“For me it is a classic horror film in the sense that there is screaming, and it’s gory, and the killings are so amazing,” says rapper and actress Eve about her new film, Animal. Well, that does tick many of the crucial horror film boxes.
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Seeing director Zack Parker’s new thriller Proxy will undoubtedly represent two of the most unforgettable hours you spend in the cinema this year — if, that is, you can get past the first five minutes. In the film, Alexia Rasmussen plays a heavily pregnant woman named Esther who loses her baby as the result of a brutal beating, which takes place in the aforementioned opening minutes, and subsequently befriends another bereaved mother called Melanie (Alexa Havins) at a grief support group. But is Melanie quite what she seems? And, for that matter, is Esther? READ FULL STORY
How gory is the new slasher movie Stage Fright? This gory: During her post-shoot ADR recording session, actress Minnie Driver wouldn’t even watch her own, very early demise. “It was too gruesome for her,” says director Jerome Sable.
So why did Driver agree to appear in the film in the first place? “She had been in The Phantom of the Opera, the film version [of the Andrew Lloyd Webber Broadway show],” explains Sable. “So I appealed to her on that level.”
Oh, right. There’s something we forgot to mention about Stage Fright. In addition to being a full-on, blood-soaked horror flick, the film is also a full-fledged, song-packed, musical.
As a keen student of the Mad Max movies, I’m never sure whether the Australian countryside will be the best, or the absolute worst, place to hole up come the inevitable apocalypse. And the trailer for the new, Cannes-selected film The Rover only makes the issue murkier.
There are essentially two kinds of alien movies — the kind in which bicycles are magically transformed into flying machines, and the kind in which people’s insides are rather less magically transformed into lunch.
In the opening scenes of the new ’80s-set thriller Cold in July, Michael C. Hall’s character shoots dead a burglar and then checks out his funeral. Did the man who played the serial killer Dexter and a funeral director on Six Feet Under think he was being pranked when he first read the screenplay? Not so much. As Hall says in the currently-on-stands Summer Movie Preview issue of Entertainment Weekly, “I’m often sent scripts that have some murderous or graveyard elements.”
'X-Men: Apocalypse': Who will return? What new mutants may appear? Scoop on the next X-Men film -- EXCLUSIVE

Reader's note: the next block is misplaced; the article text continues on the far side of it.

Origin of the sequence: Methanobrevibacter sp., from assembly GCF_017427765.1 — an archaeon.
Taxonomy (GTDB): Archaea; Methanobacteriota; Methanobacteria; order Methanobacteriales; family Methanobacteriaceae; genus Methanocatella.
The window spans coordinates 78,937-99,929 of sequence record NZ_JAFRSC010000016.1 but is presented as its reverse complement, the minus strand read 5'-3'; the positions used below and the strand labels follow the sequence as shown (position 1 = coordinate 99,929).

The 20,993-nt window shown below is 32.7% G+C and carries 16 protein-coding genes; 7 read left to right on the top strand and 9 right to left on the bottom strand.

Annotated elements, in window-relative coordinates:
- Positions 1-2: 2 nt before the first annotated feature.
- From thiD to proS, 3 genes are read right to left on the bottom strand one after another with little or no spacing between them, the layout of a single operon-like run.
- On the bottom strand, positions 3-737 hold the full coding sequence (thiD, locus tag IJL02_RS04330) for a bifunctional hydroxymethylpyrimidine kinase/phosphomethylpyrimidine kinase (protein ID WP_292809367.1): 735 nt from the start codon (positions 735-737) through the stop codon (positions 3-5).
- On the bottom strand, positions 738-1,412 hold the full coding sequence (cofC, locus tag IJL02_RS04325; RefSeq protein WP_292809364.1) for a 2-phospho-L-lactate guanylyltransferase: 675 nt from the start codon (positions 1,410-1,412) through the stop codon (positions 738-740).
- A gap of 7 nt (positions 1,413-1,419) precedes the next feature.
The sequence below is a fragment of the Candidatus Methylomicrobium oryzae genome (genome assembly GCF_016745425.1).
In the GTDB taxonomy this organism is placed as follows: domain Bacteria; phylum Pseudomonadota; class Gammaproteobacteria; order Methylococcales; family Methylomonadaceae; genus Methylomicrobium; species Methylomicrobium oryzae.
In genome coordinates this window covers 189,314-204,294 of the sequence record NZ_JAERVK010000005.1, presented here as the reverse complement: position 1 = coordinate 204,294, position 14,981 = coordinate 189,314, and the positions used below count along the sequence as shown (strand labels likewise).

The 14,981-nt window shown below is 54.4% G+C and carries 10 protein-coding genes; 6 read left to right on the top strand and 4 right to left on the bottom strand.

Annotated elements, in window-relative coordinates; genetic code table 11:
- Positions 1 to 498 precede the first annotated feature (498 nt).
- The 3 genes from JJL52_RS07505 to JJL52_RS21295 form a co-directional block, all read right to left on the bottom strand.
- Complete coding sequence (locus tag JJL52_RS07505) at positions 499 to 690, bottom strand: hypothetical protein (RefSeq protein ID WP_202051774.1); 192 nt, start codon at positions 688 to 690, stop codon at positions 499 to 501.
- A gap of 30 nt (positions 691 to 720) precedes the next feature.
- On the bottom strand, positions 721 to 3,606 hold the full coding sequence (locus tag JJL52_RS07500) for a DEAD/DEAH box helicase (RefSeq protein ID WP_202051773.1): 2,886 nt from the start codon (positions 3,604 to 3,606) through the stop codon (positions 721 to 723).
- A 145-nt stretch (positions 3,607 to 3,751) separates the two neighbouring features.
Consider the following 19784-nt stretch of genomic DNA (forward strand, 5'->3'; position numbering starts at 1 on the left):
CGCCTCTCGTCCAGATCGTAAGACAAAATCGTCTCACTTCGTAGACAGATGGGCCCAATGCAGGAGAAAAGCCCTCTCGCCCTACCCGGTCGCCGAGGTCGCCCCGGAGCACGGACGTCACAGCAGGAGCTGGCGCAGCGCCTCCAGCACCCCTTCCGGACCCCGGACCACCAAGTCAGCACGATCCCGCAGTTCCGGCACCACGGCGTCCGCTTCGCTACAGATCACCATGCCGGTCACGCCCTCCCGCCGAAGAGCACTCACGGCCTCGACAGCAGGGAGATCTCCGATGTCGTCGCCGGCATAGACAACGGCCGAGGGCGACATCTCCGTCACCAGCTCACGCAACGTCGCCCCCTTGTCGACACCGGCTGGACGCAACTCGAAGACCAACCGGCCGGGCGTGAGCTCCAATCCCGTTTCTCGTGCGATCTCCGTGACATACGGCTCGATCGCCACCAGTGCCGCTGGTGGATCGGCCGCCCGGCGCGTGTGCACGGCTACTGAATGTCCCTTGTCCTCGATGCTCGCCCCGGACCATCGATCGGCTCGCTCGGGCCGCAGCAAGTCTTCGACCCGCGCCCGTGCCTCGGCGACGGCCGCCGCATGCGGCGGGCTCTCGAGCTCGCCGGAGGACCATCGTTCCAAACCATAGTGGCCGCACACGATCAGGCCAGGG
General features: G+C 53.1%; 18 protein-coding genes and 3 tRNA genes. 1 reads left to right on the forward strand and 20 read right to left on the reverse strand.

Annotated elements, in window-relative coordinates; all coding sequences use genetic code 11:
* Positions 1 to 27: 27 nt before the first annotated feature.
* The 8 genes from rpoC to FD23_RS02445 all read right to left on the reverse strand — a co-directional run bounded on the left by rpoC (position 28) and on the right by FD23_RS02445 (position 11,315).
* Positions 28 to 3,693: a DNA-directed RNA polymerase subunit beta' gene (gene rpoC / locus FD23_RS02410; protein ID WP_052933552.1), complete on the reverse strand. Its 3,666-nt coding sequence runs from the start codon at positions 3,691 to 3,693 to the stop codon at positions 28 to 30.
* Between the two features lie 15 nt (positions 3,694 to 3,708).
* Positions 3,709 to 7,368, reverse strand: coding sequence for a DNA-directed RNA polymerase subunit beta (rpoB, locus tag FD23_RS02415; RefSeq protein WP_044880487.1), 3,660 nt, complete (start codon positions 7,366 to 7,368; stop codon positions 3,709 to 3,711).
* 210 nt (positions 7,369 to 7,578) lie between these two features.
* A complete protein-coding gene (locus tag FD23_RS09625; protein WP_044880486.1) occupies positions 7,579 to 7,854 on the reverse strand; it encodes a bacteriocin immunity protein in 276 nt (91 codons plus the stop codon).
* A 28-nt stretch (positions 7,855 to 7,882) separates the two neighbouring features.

We’re still weeks away from the unveiling of Fox’s ginormous X-Men: Days of Future Past (the cover of this week’s EW) but, fittingly, director Bryan Singer and producer/writer Simon Kinberg can only look ahead: The pair are developing, along with X2 writers Dan Harris and Michael Dougherty, the next X-Men film, Apocalypse, slated for May 27, 2016. Not much about the film is known, but Singer says that the film will be “somewhat” based on the 1990 comic storyline “Age of Apocalypse,” which features ancient villain Apocalypse and imagines an alternate universe. “[The movie] won’t necessarily create an alternate universe, but there may be some swapping things that I’m playing with,” admits Singer. Adds Kinberg, “From a visual standpoint it actually may be a bigger movie than Days of Future Past because there’ll be disaster movie imagery, like the title would imply.” READ FULL STORY
There are plenty of familiar faces in the upcoming X-Men: Days of Future Past (this week’s cover of EW), like Wolverine (Hugh Jackman), Professor X (Patrick Stewart), and Magneto (Ian McKellen). But also several new mutants, including the first appearance of Quicksilver played by American Horror Story‘s Evan Peters. EW has an exclusive first look at the super speedy character in action, helping time-traveling Wolverine and young Charles (James McAvoy) break Erik (Michael Fassbender) out of prison. “That is the bulk of Quicksilver’s presence in this film,” explains producer/writer Simon Kinberg. “They need somebody who can help them get in and out of somewhere. And the idea is that Logan knew him in the future and so they go to try to find his younger self.” READ FULL STORY
Jon Hamm is a sucker for baseball movies and a die-hard Cardinals fan, but that’s only part of the reason he chose to make Million Dollar Arm. Directed by Craig Gillespie (Lars and the Real Girl), the film, inspired by true events, tells the redemption tale of sports agent J.B. Bernstein (Hamm), a real-life Jerry Maguire who strikes out on his own only to have the ace defensive lineman he’s been trying to land as a client ditch him for a big corporate agency. So in a Hail Mary pass to save his business, Bernstein hightails it to India with a mission: to find cricket players he can morph into Major League Baseball’s next superstars. He finds two athletes (Life of Pi‘s Suraj Sharma and Slumdog Millionaire‘s Madhur Mittal) through a reality-show contest he hosts, but air-dropping these boys from remote Indian villages smack into the middle of the American dream forces Bernstein to realize that he is responsible for more than just making a commission. He is responsible for them. “He learns how to be a better human being,” says Hamm, who saw the role as an antidote to his Don Draper on Mad Men. “I spend the majority of my year playing not the best human being on the planet.” READ FULL STORY
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